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What is Seasonal Affective Disorder

Do you find yourself feeling down this time of year? Maybe you don’t feel like yourself. It’s hard to get out of bed, find the motivation to do things or even spend time with people you care about. You might even start to feel fatigued or have a sense of hopelessness. Have you felt that way in years past? Does it tend to go away by the time Spring rolls around? While these are generalizations, they could also be signs that you’re dealing with Seasonal Affective Disorder (SAD).

According to the Mayo Clinic, Seasonal Affective Disorder is a type of depression related to changes in seasons. So, don’t brush off your feelings this year as nothing more than the “winter blues.” By understanding SAD and how it can make you feel, you’ll be able to practice healthy coping mechanisms.

What Are the Common Symptoms?

While we already covered some of the general symptoms of SAD above, it can impact everyone slightly differently. If you’ve ever experienced depression before, many of the signs and symptoms are similar. They often include:

  • Feeling depressed almost every day
  • Feelings of hopelessness or worthlessness
  • Difficulty concentrating
  • Social withdrawal
  • Low energy
  • Lack of interest in things you typically enjoy

While Seasonal Affective Disorder can occur any time of year, it’s more common in the fall and winter. Some of the specific signs associated with SAD during these seasons include oversleeping, tiredness, and weight gain.

What Causes SAD?

The exact cause of SAD is unknown, which is why the symptoms are so vast. Some people’s lives are severely impacted by it, while others are still able to cope throughout the season with minor changes.

However, there are some factors that can have an influence on those with SAD, including circadian rhythms and the level of serotonin your brain produces. For some, less sunlight can cause serotonin levels to drop. When you live in an area that is often cloudy (especially in the winter) or where there are fewer hours of daylight, those levels can drop dramatically.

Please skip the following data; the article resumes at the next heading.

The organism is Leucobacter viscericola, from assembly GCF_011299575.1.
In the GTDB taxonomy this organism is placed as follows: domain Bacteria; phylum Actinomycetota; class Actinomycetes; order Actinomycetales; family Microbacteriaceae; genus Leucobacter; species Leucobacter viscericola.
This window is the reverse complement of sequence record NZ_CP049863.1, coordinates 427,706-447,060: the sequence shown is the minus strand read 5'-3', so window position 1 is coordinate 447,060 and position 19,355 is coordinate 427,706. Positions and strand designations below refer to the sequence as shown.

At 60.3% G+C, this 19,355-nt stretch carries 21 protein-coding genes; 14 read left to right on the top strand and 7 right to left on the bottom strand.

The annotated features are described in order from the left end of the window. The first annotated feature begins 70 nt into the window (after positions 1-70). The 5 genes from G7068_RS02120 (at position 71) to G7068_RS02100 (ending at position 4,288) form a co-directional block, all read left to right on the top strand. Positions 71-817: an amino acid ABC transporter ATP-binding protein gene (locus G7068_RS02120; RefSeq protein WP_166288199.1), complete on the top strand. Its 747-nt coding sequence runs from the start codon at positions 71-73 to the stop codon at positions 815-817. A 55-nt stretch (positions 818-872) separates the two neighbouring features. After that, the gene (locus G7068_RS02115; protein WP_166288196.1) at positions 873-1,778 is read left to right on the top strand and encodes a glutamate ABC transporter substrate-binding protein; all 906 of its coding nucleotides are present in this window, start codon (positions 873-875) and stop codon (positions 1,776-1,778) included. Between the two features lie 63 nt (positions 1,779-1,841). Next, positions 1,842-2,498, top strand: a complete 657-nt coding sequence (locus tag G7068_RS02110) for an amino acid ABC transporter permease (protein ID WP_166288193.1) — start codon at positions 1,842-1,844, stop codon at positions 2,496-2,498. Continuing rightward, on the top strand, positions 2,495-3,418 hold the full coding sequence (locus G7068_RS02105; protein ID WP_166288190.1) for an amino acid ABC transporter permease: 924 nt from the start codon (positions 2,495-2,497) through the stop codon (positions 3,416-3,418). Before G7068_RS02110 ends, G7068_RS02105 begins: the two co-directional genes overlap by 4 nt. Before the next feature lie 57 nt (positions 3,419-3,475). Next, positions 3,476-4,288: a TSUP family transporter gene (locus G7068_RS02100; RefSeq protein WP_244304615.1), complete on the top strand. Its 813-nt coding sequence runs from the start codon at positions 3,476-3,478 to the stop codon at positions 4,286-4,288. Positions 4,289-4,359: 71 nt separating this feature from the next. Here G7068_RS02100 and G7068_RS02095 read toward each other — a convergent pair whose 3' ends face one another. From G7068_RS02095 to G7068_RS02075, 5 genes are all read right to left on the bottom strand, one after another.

The change in circadian rhythms and light throughout the day can also make it difficult to get the sleep your mind and body need. Sleep and depression are heavily linked. Without adequate sleep, it’s easier to fall into a depressed state. Unfortunately, that often creates a vicious cycle, since depression can make it harder to get a restful night’s sleep, too.

What Can You Do?

If you’re concerned that you’re dealing with Seasonal Affective Disorder, you don’t have to just “deal with it” year after year.

One of the best solutions is light therapy. There are specific lightboxes and bulbs that can be purchased to simulate daylight. Using these for even a few minutes a day can help to regulate your circadian rhythms and boost your serotonin levels.

Additionally, you can manage your SAD by spending time outside during the day. It might be cold, but being outside to enjoy a few minutes of sunlight can make a big difference. Things like maintaining a healthy diet, exercising regularly, and meditating are all great ways to combat the effects of SAD, as well.

If you’re still struggling, don’t hesitate to reach out to your doctor or a therapist. Talking to a mental health professional is especially effective when your feelings of depression have started to negatively impact different areas of your life.

With that in mind, feel free to contact us for more information about SAD, or to set up an appointment. Together, we’ll work on ways you can cope throughout the season and beyond. Those mechanisms can carry you through this year, but they can also help you to manage SAD for the rest of your life, so you don’t have to dread the fall and winter months.